of Mr. Freeman, I am anxious they should be returned.
I am anxious that missionaries should settle at Whydah.

No. 10.-Viscount Palmerston to Consul Beecroft. (Extract.) Foreign Office, October 11, 1850. I HAVE received your despatch of the 22nd of July.

Her Majesty's Government much regret the failure of your endeavours to induce the King of Dahomey to enter into a Treaty for the suppression of the Slave Trade; which failure, however, appears to be by no means attributable to any want of diligence, or zeal, or effort, either on your part or on that of Lieutenant Forbes.

Her Majesty's Government are also much concerned at learning that the King of Dahomey has expressed an intention of going to war with the chiefs of Abbeokuta; and I have accordingly addressed

a letter to the King upon these matters, which I have to instruct you to cause to be transmitted to him at an early moment and by a safe conveyance.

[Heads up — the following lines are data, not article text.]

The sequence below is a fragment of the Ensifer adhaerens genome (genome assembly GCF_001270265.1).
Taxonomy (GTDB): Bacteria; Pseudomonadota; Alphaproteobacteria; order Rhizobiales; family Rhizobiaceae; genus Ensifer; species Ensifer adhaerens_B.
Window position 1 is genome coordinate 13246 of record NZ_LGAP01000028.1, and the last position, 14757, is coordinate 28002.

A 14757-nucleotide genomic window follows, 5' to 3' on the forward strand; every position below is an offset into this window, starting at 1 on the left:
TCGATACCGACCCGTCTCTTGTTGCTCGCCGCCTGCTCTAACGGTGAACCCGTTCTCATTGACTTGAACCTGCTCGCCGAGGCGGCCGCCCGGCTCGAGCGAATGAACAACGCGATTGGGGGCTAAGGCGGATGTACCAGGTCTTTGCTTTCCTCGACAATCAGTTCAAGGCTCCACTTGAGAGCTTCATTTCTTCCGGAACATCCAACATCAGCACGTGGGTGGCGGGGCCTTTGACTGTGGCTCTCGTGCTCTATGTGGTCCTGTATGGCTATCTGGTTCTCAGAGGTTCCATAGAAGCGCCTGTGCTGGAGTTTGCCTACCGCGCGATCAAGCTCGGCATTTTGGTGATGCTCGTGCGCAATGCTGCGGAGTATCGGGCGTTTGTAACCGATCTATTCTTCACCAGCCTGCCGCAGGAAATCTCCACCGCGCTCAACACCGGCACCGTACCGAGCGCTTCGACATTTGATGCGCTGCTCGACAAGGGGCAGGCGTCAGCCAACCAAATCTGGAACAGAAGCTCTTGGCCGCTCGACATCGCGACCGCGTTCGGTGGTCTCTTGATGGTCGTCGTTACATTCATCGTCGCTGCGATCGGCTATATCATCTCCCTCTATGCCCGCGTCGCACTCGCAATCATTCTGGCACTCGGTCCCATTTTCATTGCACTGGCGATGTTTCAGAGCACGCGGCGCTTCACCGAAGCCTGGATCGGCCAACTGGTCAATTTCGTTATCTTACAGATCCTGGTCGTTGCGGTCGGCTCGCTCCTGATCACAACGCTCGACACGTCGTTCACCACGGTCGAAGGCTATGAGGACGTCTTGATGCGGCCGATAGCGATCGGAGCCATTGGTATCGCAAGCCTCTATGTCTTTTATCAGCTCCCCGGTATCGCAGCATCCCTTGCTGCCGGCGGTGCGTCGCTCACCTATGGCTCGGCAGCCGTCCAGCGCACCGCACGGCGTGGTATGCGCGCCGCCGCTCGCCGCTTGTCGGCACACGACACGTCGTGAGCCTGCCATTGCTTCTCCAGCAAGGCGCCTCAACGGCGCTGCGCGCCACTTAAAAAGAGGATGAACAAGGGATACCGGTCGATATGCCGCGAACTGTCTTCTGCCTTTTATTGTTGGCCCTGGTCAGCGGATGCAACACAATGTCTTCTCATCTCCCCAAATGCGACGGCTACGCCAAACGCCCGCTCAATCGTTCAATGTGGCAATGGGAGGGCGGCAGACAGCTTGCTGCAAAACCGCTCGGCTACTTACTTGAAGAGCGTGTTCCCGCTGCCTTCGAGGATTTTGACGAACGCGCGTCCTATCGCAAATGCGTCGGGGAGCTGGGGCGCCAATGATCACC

I inclose for your information a copy of this letter. J. Beecroft, Esq.

SIR,

PALMERSTON.

(Inclosure.)-Viscount Palmerston to the King of Dahomey. Foreign Office, October 11, 1850. I AM commanded by Her Majesty to acknowledge the receipt of the letter which you addressed to her on the 4th of July last; and I have, in the first place, to beg you to accept the best thanks of the British Government for the very kind and hospitable manner in which you received Mr. Beecroft and Commander Forbes, during their late visit to your Majesty's capital of Abomey; and I beg to assure you, Sir, that this friendly conduct on your part has still more increased the earnest desire of the British Government to cultivate the most intimate relations between the kingdoms of Great Britain and of Dahomey.